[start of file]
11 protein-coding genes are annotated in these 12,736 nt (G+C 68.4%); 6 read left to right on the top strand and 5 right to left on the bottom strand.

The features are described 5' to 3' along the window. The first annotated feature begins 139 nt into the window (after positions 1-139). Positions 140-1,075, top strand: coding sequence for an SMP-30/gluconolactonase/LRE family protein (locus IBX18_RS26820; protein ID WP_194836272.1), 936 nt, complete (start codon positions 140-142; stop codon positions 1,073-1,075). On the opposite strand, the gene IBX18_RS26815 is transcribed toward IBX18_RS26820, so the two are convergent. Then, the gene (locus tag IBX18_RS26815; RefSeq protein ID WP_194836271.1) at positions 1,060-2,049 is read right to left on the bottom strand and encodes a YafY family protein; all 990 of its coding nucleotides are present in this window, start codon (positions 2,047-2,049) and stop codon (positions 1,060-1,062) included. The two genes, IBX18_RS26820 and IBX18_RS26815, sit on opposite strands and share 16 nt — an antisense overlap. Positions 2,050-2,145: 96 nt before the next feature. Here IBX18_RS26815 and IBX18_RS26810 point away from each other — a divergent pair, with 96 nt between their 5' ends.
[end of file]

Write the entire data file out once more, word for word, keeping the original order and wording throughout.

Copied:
11 protein-coding genes are annotated in these 12,736 nt (G+C 68.4%); 6 read left to right on the top strand and 5 right to left on the bottom strand.

The features are described 5' to 3' along the window. The first annotated feature begins 139 nt into the window (after positions 1-139). Positions 140-1,075, top strand: coding sequence for an SMP-30/gluconolactonase/LRE family protein (locus IBX18_RS26820; protein ID WP_194836272.1), 936 nt, complete (start codon positions 140-142; stop codon positions 1,073-1,075). On the opposite strand, the gene IBX18_RS26815 is transcribed toward IBX18_RS26820, so the two are convergent. Then, the gene (locus tag IBX18_RS26815; RefSeq protein ID WP_194836271.1) at positions 1,060-2,049 is read right to left on the bottom strand and encodes a YafY family protein; all 990 of its coding nucleotides are present in this window, start codon (positions 2,047-2,049) and stop codon (positions 1,060-1,062) included. The two genes, IBX18_RS26820 and IBX18_RS26815, sit on opposite strands and share 16 nt — an antisense overlap. Positions 2,050-2,145: 96 nt before the next feature. Here IBX18_RS26815 and IBX18_RS26810 point away from each other — a divergent pair, with 96 nt between their 5' ends.